Verses lend strength to protest

Wearing a school uniform and striking pair of parrot green shoes, a man forcefully smashes watermelons on the floor and out comes olives packed neatly in small plastic sachets. Along with this is a chit of paper with the words: ‘Injustice we do her when we look for her poems...

...Because poetry she doesn’t have
makes her the most beautiful among the beauties
...Injustice we do Gaza when
...A legend we make of her’.

These verses from the poem Silence for Gaza by renowned Palestinian poet, Mahmoud Darwish find space in the above mentioned conceptual presentation by Inder Salim during the recent event ‘A Cultural Protest’ organised by Safdar Hashmi Memorial Trust (SAHMAT). “This is for you to taste Palestine,” said Salim offering an olive (Palestine’s national fruit).

For a few minutes, it was difficult to differentiate between the organisers and the attendees, for almost everyone had taken the charge to help in something or the other and wore black and white chequered scarves around their shoulders. While those inclined towards the arts took to
the colours and those interested in getting clicked let it be so, in order to express their solidarity for the Palestinian cause. The protest, of course, was targeted at the Israeli military operation being conducted in Gaza.


“It’s happening all over the world and artistes cannot be silent against this brutal violence. If the Government of India won’t then the artistes of India will protest against it,” said thespian MK Raina as he soon announced to all present to gather near the stage where a group of eminent personalities sang popular songs such as Ab nahi, ab nahi, sehna...  to the accompaniment of a harmonium.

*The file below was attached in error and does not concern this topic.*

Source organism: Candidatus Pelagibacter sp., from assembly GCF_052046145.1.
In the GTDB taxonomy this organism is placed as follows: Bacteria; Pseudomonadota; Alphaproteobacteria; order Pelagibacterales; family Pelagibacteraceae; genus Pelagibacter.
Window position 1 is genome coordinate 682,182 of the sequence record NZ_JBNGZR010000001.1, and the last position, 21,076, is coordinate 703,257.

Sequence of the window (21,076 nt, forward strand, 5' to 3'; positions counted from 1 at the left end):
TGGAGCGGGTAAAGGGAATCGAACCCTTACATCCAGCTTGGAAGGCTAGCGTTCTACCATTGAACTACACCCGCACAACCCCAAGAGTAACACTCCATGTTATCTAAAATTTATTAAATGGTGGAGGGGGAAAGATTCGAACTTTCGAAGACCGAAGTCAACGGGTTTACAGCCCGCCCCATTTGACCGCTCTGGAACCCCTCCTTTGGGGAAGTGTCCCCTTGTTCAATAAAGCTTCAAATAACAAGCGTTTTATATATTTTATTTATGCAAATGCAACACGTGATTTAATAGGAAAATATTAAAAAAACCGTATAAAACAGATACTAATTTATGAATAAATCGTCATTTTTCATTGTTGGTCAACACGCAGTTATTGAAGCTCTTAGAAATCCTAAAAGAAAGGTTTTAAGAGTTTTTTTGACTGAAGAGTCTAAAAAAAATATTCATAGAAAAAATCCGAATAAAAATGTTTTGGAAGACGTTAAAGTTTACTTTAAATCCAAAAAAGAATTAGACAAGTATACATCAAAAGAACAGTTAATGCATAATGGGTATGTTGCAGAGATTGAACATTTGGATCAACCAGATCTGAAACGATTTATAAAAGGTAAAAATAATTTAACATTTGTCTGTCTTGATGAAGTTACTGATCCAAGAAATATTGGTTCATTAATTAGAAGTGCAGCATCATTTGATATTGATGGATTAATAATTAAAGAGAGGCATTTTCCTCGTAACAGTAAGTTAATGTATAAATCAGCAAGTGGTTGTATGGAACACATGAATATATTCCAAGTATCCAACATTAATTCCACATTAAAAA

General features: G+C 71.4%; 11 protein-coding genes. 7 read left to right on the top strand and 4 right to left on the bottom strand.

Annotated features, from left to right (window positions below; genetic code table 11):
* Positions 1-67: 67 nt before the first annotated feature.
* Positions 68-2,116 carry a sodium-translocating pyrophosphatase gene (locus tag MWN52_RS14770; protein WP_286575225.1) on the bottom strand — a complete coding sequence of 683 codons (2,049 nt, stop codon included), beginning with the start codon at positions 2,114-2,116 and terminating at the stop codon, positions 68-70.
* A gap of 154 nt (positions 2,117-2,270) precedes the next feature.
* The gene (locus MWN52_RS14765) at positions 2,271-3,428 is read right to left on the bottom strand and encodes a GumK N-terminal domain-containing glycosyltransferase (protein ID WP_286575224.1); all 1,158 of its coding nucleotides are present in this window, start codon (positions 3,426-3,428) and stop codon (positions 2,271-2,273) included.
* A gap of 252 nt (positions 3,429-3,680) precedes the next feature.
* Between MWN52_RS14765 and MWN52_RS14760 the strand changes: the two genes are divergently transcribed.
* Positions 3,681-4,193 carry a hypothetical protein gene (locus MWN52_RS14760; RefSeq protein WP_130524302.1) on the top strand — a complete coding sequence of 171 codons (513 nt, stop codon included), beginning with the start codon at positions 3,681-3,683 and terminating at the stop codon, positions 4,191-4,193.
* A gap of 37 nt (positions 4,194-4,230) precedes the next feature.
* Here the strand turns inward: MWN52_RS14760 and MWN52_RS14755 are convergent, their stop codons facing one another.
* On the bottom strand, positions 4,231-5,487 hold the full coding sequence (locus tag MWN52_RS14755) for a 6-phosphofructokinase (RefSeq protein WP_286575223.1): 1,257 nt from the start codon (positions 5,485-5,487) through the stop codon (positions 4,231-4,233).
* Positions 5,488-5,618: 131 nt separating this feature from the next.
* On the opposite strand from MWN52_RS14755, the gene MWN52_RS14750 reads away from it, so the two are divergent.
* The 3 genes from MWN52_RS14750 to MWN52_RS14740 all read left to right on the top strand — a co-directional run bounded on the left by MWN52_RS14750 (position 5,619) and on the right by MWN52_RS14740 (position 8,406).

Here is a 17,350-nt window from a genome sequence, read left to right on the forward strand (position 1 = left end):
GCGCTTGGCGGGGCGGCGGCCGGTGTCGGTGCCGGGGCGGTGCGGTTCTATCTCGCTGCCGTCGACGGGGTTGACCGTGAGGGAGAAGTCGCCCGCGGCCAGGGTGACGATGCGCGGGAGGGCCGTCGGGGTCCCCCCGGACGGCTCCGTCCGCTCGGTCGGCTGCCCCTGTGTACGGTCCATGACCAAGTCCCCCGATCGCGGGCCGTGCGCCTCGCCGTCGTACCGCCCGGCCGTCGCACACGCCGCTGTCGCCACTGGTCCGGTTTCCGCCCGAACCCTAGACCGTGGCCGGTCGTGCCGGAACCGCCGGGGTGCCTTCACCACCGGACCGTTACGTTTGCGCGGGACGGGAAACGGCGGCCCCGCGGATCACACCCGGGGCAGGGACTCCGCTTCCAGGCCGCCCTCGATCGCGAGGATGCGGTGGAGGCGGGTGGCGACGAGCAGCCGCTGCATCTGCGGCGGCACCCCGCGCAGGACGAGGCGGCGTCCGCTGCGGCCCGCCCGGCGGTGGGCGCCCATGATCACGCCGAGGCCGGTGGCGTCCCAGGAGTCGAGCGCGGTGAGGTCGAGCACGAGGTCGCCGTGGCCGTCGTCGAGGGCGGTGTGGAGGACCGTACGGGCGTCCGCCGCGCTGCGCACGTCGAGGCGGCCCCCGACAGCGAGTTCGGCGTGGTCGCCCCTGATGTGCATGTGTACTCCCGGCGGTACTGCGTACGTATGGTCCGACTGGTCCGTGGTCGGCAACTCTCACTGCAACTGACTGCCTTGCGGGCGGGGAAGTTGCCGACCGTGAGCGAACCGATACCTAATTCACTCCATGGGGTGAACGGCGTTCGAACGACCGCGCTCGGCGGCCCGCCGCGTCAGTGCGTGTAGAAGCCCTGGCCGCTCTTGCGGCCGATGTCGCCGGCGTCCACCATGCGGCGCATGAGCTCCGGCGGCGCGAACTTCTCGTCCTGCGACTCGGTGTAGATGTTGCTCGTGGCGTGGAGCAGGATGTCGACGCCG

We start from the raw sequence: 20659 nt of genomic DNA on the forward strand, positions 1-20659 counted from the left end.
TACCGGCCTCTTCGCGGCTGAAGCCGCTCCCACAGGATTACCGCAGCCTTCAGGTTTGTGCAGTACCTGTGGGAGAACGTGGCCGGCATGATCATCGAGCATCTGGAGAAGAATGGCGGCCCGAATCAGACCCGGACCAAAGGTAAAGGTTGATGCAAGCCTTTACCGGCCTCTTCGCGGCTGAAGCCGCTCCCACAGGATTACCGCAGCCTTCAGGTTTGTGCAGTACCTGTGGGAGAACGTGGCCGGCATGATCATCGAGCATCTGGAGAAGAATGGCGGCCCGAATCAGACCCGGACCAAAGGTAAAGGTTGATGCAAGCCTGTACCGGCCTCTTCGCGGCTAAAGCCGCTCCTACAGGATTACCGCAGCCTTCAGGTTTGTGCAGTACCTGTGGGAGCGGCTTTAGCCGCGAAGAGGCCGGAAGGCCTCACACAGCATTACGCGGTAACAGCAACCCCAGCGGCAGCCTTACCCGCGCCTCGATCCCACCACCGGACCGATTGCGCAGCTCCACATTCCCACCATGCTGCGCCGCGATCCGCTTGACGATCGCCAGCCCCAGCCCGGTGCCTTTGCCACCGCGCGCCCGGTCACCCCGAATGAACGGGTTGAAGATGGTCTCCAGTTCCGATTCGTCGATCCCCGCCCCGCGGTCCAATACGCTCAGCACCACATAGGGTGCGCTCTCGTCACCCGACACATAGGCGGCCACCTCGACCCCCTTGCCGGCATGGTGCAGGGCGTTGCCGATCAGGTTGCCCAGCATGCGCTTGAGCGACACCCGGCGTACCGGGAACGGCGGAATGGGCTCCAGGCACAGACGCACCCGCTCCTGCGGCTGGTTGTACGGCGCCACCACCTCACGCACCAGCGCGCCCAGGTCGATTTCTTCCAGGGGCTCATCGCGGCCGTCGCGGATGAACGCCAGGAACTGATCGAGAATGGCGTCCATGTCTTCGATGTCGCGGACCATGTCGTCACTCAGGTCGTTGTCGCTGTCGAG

Even though it drizzled continuously, the flaming enthusiasm of the protesters and supporters could not be doused. Winding one’s way through the crowd one could spot familiar faces as the voices from a small make-shift stage charged the spirit.

Suddenly the sentences become spaced and the words fell heavy on the soul. “All you can say Hamas...,” are the words that demand attention. Spoken with pain and angst by Sanjana Kapoor (granddaughter of Prithvi Raj Kapoor) these and others such as “On which side of the border will my tears fall...On the side of the bombed or those who bomb?” are heart-rending when imagined in the context of the victims of the war.


As Kapoor recites one poem after another, people stand and listen to her and soon actor Sharmila Tagore makes her presence felt at the event, browsing over photographs displayed on the premise’ walls depicting cruelty. Children howling, women weeping and bloodshed in these images spoke volumes. Tagore later took to the stage to recite poems by Samih Al Qasim and Darwish,

“...Babies without babyhood and ageless aged men
...Women without desire
...And because this is what it is
...It is the most beautiful
...clearest
...richest
...and most worthy of love.”  

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